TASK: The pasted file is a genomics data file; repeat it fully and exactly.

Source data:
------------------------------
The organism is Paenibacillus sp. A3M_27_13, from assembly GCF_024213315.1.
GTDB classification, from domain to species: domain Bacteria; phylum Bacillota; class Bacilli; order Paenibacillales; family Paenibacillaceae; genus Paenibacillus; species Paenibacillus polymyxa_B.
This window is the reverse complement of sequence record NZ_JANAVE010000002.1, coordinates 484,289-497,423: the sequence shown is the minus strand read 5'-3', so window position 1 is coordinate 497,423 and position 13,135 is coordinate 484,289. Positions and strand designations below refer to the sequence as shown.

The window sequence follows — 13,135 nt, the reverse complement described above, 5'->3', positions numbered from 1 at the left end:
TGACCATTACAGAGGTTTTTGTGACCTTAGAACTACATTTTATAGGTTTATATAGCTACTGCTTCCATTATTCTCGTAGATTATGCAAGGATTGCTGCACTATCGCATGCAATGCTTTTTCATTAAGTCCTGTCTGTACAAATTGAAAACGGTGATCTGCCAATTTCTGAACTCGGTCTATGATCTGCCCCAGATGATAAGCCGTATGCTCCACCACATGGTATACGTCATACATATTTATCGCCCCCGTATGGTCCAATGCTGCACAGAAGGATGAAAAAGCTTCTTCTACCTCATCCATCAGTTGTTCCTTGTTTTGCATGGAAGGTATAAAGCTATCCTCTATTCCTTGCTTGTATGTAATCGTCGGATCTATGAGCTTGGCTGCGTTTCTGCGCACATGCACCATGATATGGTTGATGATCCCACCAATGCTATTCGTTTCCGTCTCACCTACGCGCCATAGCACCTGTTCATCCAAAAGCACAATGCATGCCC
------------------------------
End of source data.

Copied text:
The organism is Paenibacillus sp. A3M_27_13, from assembly GCF_024213315.1.
GTDB classification, from domain to species: domain Bacteria; phylum Bacillota; class Bacilli; order Paenibacillales; family Paenibacillaceae; genus Paenibacillus; species Paenibacillus polymyxa_B.
This window is the reverse complement of sequence record NZ_JANAVE010000002.1, coordinates 484,289-497,423: the sequence shown is the minus strand read 5'-3', so window position 1 is coordinate 497,423 and position 13,135 is coordinate 484,289. Positions and strand designations below refer to the sequence as shown.

The window sequence follows — 13,135 nt, the reverse complement described above, 5'->3', positions numbered from 1 at the left end:
TGACCATTACAGAGGTTTTTGTGACCTTAGAACTACATTTTATAGGTTTATATAGCTACTGCTTCCATTATTCTCGTAGATTATGCAAGGATTGCTGCACTATCGCATGCAATGCTTTTTCATTAAGTCCTGTCTGTACAAATTGAAAACGGTGATCTGCCAATTTCTGAACTCGGTCTATGATCTGCCCCAGATGATAAGCCGTATGCTCCACCACATGGTATACGTCATACATATTTATCGCCCCCGTATGGTCCAATGCTGCACAGAAGGATGAAAAAGCTTCTTCTACCTCATCCATCAGTTGTTCCTTGTTTTGCATGGAAGGTATAAAGCTATCCTCTATTCCTTGCTTGTATGTAATCGTCGGATCTATGAGCTTGGCTGCGTTTCTGCGCACATGCACCATGATATGGTTGATGATCCCACCAATGCTATTCGTTTCCGTCTCACCTACGCGCCATAGCACCTGTTCATCCAAAAGCACAATGCATGCCC